The late thirties found young people at the Cheyenne Mountain School dancing and demonstrating the peasant dances of Europe. In time they became aware of the lack of purely Western dancing of America and began exploring our dance heritage. It was Dr. Lloyd "Pappy" Shaw who set forth to bring back OUR traditional western, folk, "Cowboy Dances" and demonstrated by the Cheyenne Mountain Dancers. His book "Cowboy Dances" if often referred to as the authority on the origin of today's Western Square Dance. The dress deemed as "proper" consisted of ankle length cotton/gingham dresses with high collars and full length pantaloons for the ladies. Men could wear cowboy style shirts with scarf ties around the collar. Western cut (high pockets) jeans or slacks with suspenders and wearing a hat while dancing was acceptable. When wearing boots the pants cuff was worn inside the boot.

Lets see we now have at least half a dozen variations in "acceptable/required" dress for our National Folk dance. More is yet to come.

The end of World War 2 brought thousands of young servicemen home and getting back into society and family life provided an opening for expanded recreational activities including what was simply called Square Dancing. Pappy Shaws Cowboy Dances was the basic text for the activity. We were limited to a few 78 rpm recordings for music and a few callers who had become followers of "Pappy" including attending his callers training courses. One of our most influential leaders is Bob Osgood who through his Sets In Order Magazine influenced and chronicled the activity we enjoy today.

The square dance revival swept the land with easy to do dances, classes lasting only a few hours or as long as 6 weeks to learn EVERYthing. The dress reflected the Cowboy Dancers depicted by "Pappy" Shaw. The mens attire retained the same western/cowboy look. The ladies dresses had crept slightly above the ankle. Many chose to wear blouses and skirts for comfort.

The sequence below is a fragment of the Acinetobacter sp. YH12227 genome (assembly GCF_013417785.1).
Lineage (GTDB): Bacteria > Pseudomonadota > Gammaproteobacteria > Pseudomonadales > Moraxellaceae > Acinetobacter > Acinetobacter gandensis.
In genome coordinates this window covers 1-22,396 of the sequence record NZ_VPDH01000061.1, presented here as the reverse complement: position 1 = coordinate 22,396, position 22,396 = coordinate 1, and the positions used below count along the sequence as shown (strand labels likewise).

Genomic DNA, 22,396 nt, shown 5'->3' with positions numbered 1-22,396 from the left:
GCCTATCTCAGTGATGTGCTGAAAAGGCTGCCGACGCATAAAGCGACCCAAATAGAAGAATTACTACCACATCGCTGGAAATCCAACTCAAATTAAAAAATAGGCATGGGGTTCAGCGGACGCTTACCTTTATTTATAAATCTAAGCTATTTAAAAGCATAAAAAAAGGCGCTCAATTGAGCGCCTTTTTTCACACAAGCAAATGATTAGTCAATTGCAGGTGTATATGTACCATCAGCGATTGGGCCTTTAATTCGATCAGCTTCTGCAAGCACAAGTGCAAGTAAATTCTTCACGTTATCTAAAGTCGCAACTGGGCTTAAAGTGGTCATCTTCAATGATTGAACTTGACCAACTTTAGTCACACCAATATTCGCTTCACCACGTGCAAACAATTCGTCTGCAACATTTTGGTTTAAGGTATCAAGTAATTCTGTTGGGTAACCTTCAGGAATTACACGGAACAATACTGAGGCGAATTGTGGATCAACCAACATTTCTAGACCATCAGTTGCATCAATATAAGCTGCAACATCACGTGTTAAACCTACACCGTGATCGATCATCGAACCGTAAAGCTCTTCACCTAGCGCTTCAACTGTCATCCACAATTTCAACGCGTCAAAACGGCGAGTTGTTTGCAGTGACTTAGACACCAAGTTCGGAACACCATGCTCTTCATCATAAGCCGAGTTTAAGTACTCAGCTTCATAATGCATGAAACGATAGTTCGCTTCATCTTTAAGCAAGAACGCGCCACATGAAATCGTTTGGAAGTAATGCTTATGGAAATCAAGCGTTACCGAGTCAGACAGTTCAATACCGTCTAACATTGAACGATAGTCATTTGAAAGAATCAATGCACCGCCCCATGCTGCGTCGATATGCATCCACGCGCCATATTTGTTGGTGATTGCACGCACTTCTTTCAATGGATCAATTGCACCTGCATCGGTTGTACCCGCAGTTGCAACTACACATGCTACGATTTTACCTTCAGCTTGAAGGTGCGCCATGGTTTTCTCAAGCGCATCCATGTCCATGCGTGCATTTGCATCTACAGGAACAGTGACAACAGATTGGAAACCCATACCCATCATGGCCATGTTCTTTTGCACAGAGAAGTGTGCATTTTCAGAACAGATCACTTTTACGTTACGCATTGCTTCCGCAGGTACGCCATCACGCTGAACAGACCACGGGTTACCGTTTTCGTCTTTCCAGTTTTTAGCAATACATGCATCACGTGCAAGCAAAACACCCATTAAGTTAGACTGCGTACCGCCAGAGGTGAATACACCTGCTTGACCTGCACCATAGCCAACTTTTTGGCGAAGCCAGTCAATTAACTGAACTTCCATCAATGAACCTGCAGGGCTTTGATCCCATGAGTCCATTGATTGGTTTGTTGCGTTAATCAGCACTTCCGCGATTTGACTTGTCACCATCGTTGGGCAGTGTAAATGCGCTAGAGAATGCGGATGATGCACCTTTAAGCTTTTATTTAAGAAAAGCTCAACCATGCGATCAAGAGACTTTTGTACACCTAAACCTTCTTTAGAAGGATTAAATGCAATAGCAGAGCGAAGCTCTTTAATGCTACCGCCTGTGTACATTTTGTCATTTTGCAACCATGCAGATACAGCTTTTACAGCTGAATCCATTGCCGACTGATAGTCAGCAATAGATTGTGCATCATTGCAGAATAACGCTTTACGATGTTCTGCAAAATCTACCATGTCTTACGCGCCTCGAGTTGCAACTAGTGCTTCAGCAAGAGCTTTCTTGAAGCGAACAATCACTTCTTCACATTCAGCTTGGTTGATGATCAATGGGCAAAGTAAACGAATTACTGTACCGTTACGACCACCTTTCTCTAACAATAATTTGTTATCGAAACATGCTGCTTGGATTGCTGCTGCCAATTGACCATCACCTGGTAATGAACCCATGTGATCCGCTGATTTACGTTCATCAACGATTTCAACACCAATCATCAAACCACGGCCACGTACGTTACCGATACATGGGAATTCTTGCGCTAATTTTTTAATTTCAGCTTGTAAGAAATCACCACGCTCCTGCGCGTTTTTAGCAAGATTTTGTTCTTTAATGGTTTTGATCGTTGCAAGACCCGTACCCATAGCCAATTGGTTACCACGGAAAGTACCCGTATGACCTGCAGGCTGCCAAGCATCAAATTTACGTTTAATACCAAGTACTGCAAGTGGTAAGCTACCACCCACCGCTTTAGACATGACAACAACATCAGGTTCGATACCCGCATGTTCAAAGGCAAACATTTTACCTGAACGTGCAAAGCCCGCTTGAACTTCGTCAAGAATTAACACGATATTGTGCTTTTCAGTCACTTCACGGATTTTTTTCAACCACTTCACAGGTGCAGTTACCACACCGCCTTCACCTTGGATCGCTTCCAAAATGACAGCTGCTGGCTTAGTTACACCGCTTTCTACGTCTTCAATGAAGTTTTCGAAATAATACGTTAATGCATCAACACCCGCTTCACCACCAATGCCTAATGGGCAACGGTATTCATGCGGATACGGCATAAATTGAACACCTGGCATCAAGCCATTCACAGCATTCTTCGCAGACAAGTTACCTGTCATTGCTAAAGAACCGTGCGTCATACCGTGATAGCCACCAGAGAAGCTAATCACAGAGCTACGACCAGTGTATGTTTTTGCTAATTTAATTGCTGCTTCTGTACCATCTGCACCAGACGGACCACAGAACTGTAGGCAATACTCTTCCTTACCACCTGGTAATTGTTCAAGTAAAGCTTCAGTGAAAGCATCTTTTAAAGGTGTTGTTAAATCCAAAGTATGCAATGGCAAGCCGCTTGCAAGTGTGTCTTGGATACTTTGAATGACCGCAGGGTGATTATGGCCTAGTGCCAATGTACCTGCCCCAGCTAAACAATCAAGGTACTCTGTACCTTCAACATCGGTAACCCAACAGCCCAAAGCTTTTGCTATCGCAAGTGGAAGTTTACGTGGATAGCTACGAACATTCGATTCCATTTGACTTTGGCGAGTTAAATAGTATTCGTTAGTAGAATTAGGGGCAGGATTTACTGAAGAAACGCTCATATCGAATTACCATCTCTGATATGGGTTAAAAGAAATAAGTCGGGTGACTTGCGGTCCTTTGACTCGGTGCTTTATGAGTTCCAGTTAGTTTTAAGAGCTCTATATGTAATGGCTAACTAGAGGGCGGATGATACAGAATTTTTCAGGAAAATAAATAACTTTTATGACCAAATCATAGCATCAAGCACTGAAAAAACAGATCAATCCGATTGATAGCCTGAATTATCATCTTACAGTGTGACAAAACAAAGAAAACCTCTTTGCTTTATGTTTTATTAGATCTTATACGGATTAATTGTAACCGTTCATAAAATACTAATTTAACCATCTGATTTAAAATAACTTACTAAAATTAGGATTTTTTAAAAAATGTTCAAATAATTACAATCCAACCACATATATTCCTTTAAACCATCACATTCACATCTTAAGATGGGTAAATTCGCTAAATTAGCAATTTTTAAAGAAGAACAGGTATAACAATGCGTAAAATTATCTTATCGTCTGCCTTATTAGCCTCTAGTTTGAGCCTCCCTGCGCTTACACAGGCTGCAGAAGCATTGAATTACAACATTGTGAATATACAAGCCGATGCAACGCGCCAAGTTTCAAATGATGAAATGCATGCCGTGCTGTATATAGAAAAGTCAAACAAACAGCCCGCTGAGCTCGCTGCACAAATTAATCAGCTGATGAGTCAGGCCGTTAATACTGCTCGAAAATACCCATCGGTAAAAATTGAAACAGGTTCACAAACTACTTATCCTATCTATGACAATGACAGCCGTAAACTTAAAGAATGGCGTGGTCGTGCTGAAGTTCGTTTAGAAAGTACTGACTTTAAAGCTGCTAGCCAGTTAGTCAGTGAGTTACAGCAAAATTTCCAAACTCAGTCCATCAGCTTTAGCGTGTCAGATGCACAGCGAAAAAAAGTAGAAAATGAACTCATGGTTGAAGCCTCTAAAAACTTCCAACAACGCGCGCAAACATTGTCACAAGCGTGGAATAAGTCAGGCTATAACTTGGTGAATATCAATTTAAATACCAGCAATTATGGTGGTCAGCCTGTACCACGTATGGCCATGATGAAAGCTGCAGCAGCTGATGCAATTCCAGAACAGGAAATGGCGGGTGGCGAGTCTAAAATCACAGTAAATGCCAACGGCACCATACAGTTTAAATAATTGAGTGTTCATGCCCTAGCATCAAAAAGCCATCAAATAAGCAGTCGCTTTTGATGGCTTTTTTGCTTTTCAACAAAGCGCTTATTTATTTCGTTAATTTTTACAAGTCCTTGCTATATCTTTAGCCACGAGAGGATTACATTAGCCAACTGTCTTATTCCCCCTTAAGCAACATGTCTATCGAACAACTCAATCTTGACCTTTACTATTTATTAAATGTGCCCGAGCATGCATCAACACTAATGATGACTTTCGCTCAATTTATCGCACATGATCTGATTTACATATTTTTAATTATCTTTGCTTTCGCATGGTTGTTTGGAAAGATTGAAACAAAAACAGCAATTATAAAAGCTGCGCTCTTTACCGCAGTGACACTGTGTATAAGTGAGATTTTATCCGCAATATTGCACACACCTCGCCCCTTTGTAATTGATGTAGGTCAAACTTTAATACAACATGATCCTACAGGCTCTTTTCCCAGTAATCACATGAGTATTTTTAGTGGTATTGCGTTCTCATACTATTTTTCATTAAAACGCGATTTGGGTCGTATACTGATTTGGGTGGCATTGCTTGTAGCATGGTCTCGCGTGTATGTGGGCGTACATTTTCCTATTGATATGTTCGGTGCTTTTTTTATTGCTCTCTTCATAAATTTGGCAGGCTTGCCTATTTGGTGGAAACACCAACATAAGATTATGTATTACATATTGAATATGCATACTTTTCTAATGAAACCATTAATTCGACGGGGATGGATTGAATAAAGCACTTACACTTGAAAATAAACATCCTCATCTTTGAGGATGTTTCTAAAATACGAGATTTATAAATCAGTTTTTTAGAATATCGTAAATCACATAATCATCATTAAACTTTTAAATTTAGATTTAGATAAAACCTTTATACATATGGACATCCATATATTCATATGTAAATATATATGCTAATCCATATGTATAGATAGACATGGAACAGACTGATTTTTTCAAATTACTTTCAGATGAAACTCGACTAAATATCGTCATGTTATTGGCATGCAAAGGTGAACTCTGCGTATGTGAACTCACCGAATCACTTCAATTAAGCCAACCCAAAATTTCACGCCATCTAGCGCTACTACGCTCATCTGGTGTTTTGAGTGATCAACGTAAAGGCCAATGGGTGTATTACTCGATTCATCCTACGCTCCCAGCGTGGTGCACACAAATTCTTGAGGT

It was an interesting journey I took through my archive of Sets in Order beginning with the first issue in 1948 and observe the changing dress depicted. The 3/4 length, mid calve, dress/skirt remained the preferred style through out the 50's. By mid 60's styles for ladies skirts began to creep upward to between mid calve and the knee. They were full flowing which gave lots of flare and beauty for turns, swings, stars. Mens wear featured more colorful shirts and western styled slacks and jeans.

By the mid 70's our dress style included a broad range of dress fashions for the ladies which now embraced fuller petticoats and knee length styles. Us men had to endure some more of the same old 200 year old style of western pants and shirts with string or bolo ties.

It was an interesting observation looking through 40 years of Sets in Order that the leading square dance dress designers led the shorter dress length and petticoat styles. Ads appeared months before any pictorial reflection of their shorter and fuller designs. This is a facet of our discussion that hasn't surfaced, yet. How much influence do the designers/vendors dictate over our acceptable dance wear?

We continued from the 70's, 80, and now half way through the 90's with ladies dress in particular a far cry from the original functional dress of our "folk" heritage. Some say we now have "costumes" as though we were going to a Halloween parties in place of dancing attire.

What we fail to observe is that our attire has been influenced by life styles and dance styles for 200 years. Today's "in" style is the fashion western look for men and women. Is this any different to dance in than the bib overalls and gingham dresses of earlier days? Both were products of their time and culture.

In light of these accepted changing styles how or who can we point to as reflecting "proper" square dance attire?

"Something to Think About"